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Jonas Holmedal did a detailed overview of his workflow. He showed his texturing, modeling and baking process and explained the peculiarities of realistic rendering.
My name is Jonas Holmedal and I live in Stockholm, Sweden. I decided to pick up 3D a little over 1 year ago because I was super tired of working in a convenience store. I downloaded Maya a few weeks before applying to Futuregames with the hopes that I could get in as an animator and then later switch to hard surface/environment! Lucky me, my plan worked out in my favor, so I basically have not keyframed 1 frame since then!
Since my experience in 3D is a pretty short one I don’t have any super cool/well known projects under my wing except a few games we made in school.
I decided that I would do the Kriss Vector because I wanted to see if I had improved since my last HardSurface model. The kriss has a very cool and modern design that almost feels like it could be out of a sci-fi movie, so it seemed like a good fit.
I started out blocking out the model in Maya, just trying to get things in place and somewhat the correct size. I looked up some dimensions of the gun on the web so that my reference image and Maya units were correctly set up and everything was the right size.
Later on in the project that the blocking phase would have given me way more if I would have focused more on the overall shape of the blockout as well. For example to give all my silhouette edges the correct roundness in this face. These kind of insights are mainly what teach me and I recommend everyone to look back at your old projects/save files to analyze what would have made the workflow better.
While modeling the gun, I wasn’t really concerned about the polycount that much, since it wouldn’t end up in a game anyway I decided to model some parts like the back/front hand grips into the lowpoly. I might have gone a bit overboard when I decided to keep the bevels on the top railing of the gun aswell. So looking back on this part of the phase I could definitely have optimized it way further, probably like half the polycount.
A great general tip that I learned during the modeling process is to model specific details separately and then doing some open heart surgery to get it into the original model. I used it on the bevels on the side of the gun. I first tried making it out of edgeloops and extruding it inwards from the main mesh until my classmate Carro just knocked me on my shoulder and explained this approach.
I decided to bake in Toolbag because it uses your GPU to render instead of the CPU. Toolbag also lets me use naming convention to batch import my mesh in parts and bake them separately from each other. It also has a very easy to use cage system where you can also paint the offset in the viewport if needed, it’s basically a game changer when it comes to baking. This computer spits out 8k normals in a matter of seconds and this computer has a gtx 960, it also the textures to a preview material that updates automatically and gives me instant results to iterated on.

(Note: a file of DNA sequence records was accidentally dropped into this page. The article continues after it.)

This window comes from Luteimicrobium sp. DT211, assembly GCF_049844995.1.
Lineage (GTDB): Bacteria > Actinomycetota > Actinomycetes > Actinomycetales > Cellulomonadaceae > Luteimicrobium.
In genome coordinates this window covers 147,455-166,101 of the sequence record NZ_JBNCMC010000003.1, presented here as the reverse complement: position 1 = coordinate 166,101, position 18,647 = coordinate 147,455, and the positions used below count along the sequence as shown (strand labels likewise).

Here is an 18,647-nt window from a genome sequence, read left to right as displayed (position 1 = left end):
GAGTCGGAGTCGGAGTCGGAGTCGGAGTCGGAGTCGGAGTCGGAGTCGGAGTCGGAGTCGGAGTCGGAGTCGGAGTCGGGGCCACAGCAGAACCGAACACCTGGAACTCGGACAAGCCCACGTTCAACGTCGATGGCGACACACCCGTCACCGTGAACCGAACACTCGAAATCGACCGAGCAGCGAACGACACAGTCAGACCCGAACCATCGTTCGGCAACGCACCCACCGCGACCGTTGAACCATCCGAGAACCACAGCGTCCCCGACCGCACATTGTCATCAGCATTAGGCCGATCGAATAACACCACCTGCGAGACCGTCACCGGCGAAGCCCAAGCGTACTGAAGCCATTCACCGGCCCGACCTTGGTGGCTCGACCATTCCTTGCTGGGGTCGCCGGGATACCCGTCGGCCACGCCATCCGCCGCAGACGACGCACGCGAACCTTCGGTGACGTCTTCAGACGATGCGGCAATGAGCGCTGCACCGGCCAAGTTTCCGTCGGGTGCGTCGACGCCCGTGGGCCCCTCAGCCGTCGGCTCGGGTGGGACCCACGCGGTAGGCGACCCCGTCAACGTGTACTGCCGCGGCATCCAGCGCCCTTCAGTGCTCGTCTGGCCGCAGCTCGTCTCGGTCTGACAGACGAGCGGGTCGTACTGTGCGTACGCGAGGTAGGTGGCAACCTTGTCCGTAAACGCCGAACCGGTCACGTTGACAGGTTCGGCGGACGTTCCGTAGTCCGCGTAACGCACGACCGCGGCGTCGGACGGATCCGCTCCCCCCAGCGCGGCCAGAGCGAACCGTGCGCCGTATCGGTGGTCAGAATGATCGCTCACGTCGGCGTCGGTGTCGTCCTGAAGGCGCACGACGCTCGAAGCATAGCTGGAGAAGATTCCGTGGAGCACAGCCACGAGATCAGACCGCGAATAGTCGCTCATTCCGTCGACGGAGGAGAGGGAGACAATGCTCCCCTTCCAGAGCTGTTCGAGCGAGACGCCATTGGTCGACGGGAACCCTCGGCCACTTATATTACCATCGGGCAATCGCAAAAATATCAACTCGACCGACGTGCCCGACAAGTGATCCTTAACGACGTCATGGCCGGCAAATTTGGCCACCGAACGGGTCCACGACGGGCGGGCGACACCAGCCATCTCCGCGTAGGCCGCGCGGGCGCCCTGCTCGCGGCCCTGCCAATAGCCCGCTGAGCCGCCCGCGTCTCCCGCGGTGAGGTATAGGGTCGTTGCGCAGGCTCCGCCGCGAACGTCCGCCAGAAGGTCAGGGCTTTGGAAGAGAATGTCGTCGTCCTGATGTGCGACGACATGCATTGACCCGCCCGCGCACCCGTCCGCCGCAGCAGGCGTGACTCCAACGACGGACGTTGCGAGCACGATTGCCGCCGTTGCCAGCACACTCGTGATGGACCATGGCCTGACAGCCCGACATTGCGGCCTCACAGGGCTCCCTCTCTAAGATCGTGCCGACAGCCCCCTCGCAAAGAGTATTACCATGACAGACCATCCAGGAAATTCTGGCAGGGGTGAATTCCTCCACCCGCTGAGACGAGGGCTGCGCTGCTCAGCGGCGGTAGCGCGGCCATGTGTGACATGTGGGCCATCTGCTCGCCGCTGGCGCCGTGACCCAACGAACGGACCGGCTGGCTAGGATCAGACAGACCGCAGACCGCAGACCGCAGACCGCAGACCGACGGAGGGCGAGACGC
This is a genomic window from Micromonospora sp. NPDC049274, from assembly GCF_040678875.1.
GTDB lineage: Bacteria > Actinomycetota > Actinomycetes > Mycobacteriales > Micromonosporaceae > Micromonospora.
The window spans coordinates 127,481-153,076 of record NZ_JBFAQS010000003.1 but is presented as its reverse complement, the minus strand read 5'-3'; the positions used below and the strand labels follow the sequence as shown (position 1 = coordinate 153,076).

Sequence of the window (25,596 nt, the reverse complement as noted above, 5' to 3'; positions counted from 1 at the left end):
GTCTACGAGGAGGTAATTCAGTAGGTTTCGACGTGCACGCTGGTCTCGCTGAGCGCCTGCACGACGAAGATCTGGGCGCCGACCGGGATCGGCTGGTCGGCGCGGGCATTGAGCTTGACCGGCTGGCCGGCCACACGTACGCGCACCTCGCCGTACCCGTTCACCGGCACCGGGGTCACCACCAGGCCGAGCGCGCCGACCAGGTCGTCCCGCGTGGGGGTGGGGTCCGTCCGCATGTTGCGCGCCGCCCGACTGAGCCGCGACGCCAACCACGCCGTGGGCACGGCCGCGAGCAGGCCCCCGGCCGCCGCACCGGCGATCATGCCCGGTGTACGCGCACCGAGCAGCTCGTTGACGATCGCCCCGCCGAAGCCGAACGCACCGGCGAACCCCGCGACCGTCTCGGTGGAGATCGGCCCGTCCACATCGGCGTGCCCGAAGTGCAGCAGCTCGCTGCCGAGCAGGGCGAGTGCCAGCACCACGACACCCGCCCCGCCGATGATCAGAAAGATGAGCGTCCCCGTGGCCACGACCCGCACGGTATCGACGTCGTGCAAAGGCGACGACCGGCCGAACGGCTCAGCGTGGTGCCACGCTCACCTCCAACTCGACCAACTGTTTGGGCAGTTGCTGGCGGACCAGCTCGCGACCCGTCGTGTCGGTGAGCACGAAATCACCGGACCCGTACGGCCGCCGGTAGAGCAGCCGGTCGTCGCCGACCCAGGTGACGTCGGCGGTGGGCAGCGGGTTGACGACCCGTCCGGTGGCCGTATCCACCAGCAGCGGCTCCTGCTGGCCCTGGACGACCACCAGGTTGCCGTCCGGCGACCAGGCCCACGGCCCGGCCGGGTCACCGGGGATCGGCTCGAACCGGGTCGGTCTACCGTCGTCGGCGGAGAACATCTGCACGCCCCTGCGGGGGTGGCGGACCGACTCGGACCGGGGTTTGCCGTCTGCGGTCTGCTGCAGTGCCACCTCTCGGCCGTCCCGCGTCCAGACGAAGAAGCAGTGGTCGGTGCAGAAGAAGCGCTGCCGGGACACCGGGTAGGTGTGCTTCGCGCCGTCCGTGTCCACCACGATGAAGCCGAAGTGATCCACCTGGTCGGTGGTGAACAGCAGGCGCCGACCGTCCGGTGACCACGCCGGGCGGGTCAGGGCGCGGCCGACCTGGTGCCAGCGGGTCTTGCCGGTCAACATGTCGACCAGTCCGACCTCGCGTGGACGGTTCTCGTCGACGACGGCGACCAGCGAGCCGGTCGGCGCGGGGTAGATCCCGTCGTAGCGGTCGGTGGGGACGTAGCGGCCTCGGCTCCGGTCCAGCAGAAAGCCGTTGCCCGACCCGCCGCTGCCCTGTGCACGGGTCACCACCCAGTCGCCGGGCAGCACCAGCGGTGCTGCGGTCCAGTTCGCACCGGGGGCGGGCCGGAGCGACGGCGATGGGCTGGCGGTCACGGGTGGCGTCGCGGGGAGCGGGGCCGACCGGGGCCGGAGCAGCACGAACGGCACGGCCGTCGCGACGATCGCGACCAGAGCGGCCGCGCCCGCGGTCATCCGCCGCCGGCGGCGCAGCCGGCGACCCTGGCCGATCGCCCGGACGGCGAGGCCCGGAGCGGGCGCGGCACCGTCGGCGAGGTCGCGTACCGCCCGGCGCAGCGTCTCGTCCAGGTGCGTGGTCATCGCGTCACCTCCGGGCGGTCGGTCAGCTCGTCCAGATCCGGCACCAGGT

I textured the gun in Substance Painter and Quixel (kind of). The thing is that I love the Substance software package, its intuitive and easy to use but Quixel has way better basic materials. So what I have done is I basically kidnapped a few basic materials from Quixel into substance painter by exporting the textures and import them into painter where I make base materials from them.
I start of the texturing with adding final normal/height details, for example the logo on the side which I cut out in photoshop and used as a height stamp in Painter. After this detail pass I start working on the main plastic material. I used a plastic from Quixel as the base and then added a layer beneath it that is very similar but without the black color. Using this I can easily use the mask generator in Substance to get some basic edgewear going and then paint in that mask to get the edge wear that I’m looking for.
A tip from me to anyone reading this is to try to look at reference of how edge wear actually looks. Because more times than not it consists of a lot of micro damage to the surface and not a clean line of damage. So when using the mask editor in substance I always use 2 textures to break up the damage and then refine it with a brush manually.
After this I use another layer of just roughness variation that I spread out in a similar fashion. And last but not least I use a layer of noise in the height channel that I set to opacity 1/100 which makes it look more plastic. The rest of the texturing moves on in a similar fashion.
Since my brother Simon owns a license to Octane I asked him if he could do some test renders of the gun, and he was happy to try. He sent me some test/preview renders and I really liked it. So that weekend we stayed up until 4:AM on Google hangouts trying out different angels and lightning setups. Simon is a big fan of macro shots (picture macro shot), and I wanted to show off more of the model so I lobbied for more wide shots.
We were both really happy with the “dodgy render” where we tried to emulate a camera flash, which is just a spotlight that is way to strong from above, it kind of looks like it could be a “evidence” picture from the police.
Later on Simon renderd out 2 diffrent turntables for me and I threw in a quick Toolbag viewer for anyone who would want to have a closer look. Octane is super great with handeling light and you can run it in all mayor 3D applications, also it runs on the GPU so it’s really fast.
You can look at my stuff here.
You can follow Simon here